Advancements in Community Correction Technology
In some jurisdictions, community corrections agencies struggle to manage massive caseloads. Some organizations view artificial intelligence (AI) as a future solution to assist overburdened corrections supervisors. Others desire more subtle improvements such as smaller, less conspicuous GPS devices that will help monitor offenders. Another innovation – family mapping tools – enables correctional supervisors to develop visual representations that help offenders see available resources, such as the location of family members or support services. Nationwide, agencies use technology to monitor probationers and parolees, but these advancements can come with challenges.
Community Corrections Technology in the United States
In 2013, U.S. criminal justice correctional systems managed almost 7 million adults, according to research from the U.S. Department of Justice. Among the group, almost 5 million were on probation or parole. Across the nation, parole caseloads vary greatly, with some supervisors monitoring four individuals and others monitoring almost 150 individuals. On average, supervisory officers manage 38 parolee cases concurrently. As movement toward incarceration alternatives grows, caseloads could continue to grow in tandem.
Community correction technology holds the promise of helping agencies with limited resources manage large caseloads. As such, agencies in almost all states use some sort of technology to manage clients.
Improving a Standard Tool
Some community corrections agencies use an Offender Tracking System (OTS) to manage the movements of probationers and parolees. First generation OTS devices required movement restriction for effective tracking. Current technology tracks probationers and parolees wherever they travel. Modern OTS devices feature the same framework used by cellular devices to locate and report mobile equipment. However, the devices are bulky and easily defeated. There is also the concern that the conspicuous visibility of these devices may make securing and sustaining employment difficult and that smaller devices are safer for clients who work with heavy machinery.
Researching GPS Effectiveness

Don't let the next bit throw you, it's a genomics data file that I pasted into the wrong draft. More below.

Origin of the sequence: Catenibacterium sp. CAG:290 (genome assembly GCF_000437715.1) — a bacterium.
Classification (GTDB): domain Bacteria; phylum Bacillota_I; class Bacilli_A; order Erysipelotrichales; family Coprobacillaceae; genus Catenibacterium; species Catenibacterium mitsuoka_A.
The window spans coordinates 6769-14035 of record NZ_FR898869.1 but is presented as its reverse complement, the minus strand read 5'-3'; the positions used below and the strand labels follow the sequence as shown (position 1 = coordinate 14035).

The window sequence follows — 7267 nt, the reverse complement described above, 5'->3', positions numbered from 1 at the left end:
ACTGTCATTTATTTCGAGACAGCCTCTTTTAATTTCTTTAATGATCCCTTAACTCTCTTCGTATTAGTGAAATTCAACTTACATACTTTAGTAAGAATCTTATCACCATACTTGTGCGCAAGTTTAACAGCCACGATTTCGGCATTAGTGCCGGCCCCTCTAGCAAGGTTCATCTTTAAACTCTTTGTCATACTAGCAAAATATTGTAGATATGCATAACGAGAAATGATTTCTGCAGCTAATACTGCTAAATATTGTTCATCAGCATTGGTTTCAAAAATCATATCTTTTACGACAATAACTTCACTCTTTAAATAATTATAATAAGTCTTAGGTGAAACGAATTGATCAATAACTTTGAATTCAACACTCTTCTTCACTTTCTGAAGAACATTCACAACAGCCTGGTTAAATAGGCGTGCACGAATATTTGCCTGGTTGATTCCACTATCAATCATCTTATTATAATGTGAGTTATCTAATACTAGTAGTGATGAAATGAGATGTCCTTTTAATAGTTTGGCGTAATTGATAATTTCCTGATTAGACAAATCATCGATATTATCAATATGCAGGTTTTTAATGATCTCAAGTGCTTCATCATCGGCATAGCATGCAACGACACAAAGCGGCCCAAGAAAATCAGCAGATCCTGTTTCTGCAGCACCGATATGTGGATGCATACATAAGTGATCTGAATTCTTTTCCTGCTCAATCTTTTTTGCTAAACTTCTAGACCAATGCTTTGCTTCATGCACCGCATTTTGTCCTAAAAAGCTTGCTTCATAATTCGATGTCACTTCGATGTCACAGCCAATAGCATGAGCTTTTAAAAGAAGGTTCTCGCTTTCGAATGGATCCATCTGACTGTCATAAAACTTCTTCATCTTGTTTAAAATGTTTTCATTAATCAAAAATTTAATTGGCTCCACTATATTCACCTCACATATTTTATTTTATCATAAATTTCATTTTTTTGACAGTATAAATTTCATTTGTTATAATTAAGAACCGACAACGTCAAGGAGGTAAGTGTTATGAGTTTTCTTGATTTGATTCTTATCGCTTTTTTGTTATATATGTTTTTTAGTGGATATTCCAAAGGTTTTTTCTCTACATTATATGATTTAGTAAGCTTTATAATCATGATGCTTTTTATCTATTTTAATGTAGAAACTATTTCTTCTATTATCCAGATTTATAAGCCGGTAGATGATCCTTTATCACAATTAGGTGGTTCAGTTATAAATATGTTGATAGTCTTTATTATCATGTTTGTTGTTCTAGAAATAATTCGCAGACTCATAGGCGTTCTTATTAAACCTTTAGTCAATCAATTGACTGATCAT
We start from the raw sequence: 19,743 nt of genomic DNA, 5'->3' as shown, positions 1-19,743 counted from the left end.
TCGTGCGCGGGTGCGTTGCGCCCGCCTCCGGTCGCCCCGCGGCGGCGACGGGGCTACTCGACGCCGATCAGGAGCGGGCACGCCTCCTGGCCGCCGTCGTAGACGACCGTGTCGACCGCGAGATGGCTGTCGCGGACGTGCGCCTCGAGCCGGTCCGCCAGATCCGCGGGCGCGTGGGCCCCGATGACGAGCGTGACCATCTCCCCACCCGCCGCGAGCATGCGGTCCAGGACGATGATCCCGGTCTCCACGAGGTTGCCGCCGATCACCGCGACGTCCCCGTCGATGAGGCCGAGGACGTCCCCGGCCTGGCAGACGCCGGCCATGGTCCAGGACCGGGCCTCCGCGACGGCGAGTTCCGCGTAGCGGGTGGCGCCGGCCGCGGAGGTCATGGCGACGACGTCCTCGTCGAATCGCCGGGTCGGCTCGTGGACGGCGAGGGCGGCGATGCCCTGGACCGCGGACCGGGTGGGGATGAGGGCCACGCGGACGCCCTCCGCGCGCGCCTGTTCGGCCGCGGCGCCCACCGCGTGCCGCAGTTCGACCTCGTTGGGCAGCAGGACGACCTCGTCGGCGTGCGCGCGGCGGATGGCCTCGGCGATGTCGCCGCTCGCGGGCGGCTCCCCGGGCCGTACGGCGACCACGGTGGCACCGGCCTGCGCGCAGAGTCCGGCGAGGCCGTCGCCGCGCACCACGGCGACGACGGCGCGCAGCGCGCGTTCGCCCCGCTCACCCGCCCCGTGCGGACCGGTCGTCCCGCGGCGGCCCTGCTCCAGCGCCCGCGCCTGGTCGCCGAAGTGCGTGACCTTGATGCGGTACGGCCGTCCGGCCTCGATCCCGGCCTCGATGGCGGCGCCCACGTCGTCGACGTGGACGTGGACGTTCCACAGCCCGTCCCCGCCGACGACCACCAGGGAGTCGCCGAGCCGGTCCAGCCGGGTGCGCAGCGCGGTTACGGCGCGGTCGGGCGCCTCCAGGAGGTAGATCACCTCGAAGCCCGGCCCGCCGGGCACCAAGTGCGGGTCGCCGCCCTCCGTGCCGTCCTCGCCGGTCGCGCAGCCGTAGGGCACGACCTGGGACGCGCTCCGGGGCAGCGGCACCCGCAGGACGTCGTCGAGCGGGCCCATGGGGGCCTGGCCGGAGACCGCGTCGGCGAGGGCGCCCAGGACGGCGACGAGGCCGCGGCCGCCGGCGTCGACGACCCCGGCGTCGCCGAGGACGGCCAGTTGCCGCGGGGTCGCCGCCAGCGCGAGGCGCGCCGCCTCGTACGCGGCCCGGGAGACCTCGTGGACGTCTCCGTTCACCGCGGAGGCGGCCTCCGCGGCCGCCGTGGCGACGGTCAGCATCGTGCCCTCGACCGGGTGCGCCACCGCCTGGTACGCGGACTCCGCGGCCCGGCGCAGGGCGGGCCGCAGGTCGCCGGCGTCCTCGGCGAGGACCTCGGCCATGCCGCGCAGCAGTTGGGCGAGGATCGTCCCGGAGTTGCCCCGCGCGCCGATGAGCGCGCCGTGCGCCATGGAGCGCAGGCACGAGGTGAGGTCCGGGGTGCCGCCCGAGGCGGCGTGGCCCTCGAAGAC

A Corrections Today publication article titled “A Tale of Two Studies: Lessons Learned from GPS Supervision in California Corrections,” reports on a study conducted on over 500 GPS-monitored parolees and probationers. The report — authored by Steven V. Gies of Development Services Group — acknowledges that while probation and parole officers are more likely to uncover minor violations due to GPS technology, recidivism drops greatly among offenders monitored by location tracking devices. While GPS technology is not a solution in itself, it is one useful community corrections tool.
Discovering Resources with Family Mapping
Corrections agencies can also evaluate clients’ familial connections using family mapping technology, this according to a recent report by the American Probation and Parole Association. Supervisory officers use the technologies to build rapport while helping clients discover resources. Using genograms, the officers outline the client’s familial support network on a family tree and ecomap community resources such as counselors, housing and community services. The representations help clients discover options and make informed decisions as they reintegrate into their communities.
Uncovering Familial Resources
Data also from the American Probation and Parole Association highlights how family mapping tools support Native American clients. In the report, a tribal corrections supervisor outlines familial information with a client to reveal positive influences, such a mother’s successful recovery from drug addiction and family members’ steady employment. Using a graphic called a genogram, the corrections supervisor outlines family characteristics, helping the client and supervisor reach reintegration objectives and discover available resources.
On an ecomap, the corrections supervisor records each person in the client’s social circle. As the supervisor records social connections, they examine how individuals will potentially affect the client’s behavior and together the supervisor and offender work to discover positive influences.
Engaging Clients in the Digital Domain
A separate report from the American Probation and Parole Association reveals that the online presence of parole and probation officers is just as important as their in-person involvement. Social media platforms expand the social reach of clients and simultaneously shape their behavior. To assess the risk of re-offense, correctional supervisors observe the social network activity of clients. By ensuring offenders’ interaction with positive social media influences, correctional supervisors seek to help increase public safety by curtailing the detrimental activity of offenders which may lead to unlawful incidents, such as drug use and other crime.
The Road Forward
Technology is inescapably merging with corrections work as agencies work to decrease cost and increase effectiveness, according to the Director of the Texas Criminal Justice Policy Council, Dr. Tony Fabelo. Early technology adopters lead the way through new learning that have the potential to increase public safety. Advances are emerging in GPS, such as artificial intelligence and family mapping technologies. Still, community corrections agencies face key challenges, including balancing public safety with individual privacy rights and staying ahead of technology-related legal issues.